te (it was nearly 4pm), we decided we had had a good day. Maybe we could do one more climb? I had one in mind. Chips and Salsa at Tuna And Chips Wall was a 210', two pitch 5.3, but I proposed we only do the first pitch (60') (click on photo to left, the first pitch of Chips and Salsa is dashed in green, and you can see a climber circled on a 5.8 to the right of it; in the upper right skyline you can make out two people still scrambling/hiking around on the rocks; this photo was taken at 5pm). But by the time we pulled the ropes, packed up, and got back down from Ultraman Wall to the trail, it was already 5pm. The park was listed to close at 5pm, and heavy, heavy fines ($200+) would be levied upon anyone still within after closing. We decided to not try for the climb, as it would probably take 20-30 minutes to work our way through the maze of rock and canyons to get to the base of it, not to mention climb up, rap off, and hike out.

Despite the hour of t
he day, and despite the fines for being in the park after closing, there were HUGE numbers of people still around! We saw several groups still climbing (see photo above for one), many others still hiking (again, photo above for a couple; they would be down in no less than half an hour), and even a wedding photo being shot (at least of the bride). It was kinda surreal. Since no one seemed in a hurry to drive out the 10 or so more miles to get out of the park (the loop road is one way), I noted there was a special type of geocache called an Earthcache nearby. I went off to tag that while Michelle and Claudia watched some climbers do some hard stuff on Tiger Stripe Wall, a bit closer to the parking area. We learned from the climbers that while there is a fine, the rangers aren't rigorous about the 5pm "get out" time. They close the front gates at 5pm, then give a reasonable amount of time for people to drive out. That was good to know. So we packed up the car and headed up the loop, stopping briefly at the "highest point along loop road" overlook to take a few sunset photos, then continued out. The photo above shows the bulk of the Calico Rocks from the overlook; we had climbed in the grey and red area on the right half of the rocks. You can see Vegas in the valley beyond the rocks.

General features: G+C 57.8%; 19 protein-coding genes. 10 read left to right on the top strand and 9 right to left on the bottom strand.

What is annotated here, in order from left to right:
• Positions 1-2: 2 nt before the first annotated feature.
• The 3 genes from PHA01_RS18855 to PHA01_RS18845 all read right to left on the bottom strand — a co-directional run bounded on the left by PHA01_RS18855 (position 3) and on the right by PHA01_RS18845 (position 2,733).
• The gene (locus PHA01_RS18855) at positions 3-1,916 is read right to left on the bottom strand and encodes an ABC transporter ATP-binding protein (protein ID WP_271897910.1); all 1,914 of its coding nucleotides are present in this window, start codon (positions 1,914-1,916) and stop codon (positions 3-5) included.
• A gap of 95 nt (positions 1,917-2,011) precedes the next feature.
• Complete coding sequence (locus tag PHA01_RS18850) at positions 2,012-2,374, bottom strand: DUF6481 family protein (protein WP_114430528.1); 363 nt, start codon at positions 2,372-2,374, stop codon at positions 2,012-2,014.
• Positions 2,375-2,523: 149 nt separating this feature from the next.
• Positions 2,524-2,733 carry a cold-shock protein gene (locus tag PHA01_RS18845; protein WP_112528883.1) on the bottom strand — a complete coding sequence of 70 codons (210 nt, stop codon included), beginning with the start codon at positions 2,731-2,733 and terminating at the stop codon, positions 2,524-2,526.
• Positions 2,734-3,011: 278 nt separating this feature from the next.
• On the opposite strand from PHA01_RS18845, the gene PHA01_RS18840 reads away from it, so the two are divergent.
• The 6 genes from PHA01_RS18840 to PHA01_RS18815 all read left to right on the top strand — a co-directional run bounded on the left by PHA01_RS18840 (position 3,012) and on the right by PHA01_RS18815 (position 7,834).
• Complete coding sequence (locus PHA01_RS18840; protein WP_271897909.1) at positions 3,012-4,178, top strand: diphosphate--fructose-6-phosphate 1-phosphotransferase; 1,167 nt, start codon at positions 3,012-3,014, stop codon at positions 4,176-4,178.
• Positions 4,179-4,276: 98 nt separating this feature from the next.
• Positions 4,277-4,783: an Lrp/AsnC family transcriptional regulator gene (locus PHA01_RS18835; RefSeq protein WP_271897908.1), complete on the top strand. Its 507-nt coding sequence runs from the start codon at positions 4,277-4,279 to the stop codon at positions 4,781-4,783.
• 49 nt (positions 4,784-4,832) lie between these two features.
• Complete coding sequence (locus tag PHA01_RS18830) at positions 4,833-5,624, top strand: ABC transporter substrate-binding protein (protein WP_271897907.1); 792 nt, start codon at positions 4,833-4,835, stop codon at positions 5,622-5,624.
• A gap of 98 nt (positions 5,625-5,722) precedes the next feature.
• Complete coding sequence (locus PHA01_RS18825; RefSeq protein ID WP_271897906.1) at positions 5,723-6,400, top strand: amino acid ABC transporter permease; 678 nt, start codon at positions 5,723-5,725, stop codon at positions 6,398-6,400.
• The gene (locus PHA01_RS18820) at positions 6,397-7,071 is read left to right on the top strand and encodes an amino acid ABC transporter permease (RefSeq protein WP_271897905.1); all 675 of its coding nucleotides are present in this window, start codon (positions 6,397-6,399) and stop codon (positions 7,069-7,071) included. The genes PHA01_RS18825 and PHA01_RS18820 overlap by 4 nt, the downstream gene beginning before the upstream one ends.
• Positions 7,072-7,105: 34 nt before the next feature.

We drove around the loop road and found Carlos and Francesca's car at one of the last pull-off parking areas to the canyon climbing areas. We were about to leave a note when they breathlessly came running up to their car. It was quite late by this point, about 5:45p, and Carlos was aware of the late departure fines. But the parking area was still fairly full, so we didn't think there'd be any major problems for them. We headed back to Vegas to grab showers before they arrived (five people, one shower, gotta plan this out carefully!).

Once some showers were taken, we headed off to find some dinner. We ended up at a Chili's with a 25 minute wait time. As we were all starving (it was going on 11pm EST, 8pm local), we opted to just eat at the bar and do catch-up on our day's adventures. Then back to the hotel and we all crashed for the night. Tomorrow would be a much longer day. In my sights: the 4-5 pitch 5.6 route called Cat In The Hat at the Mescalito...

1 comment:

  1. dammit...I really need to get back to the gym so I can have cool adventures with Indy too!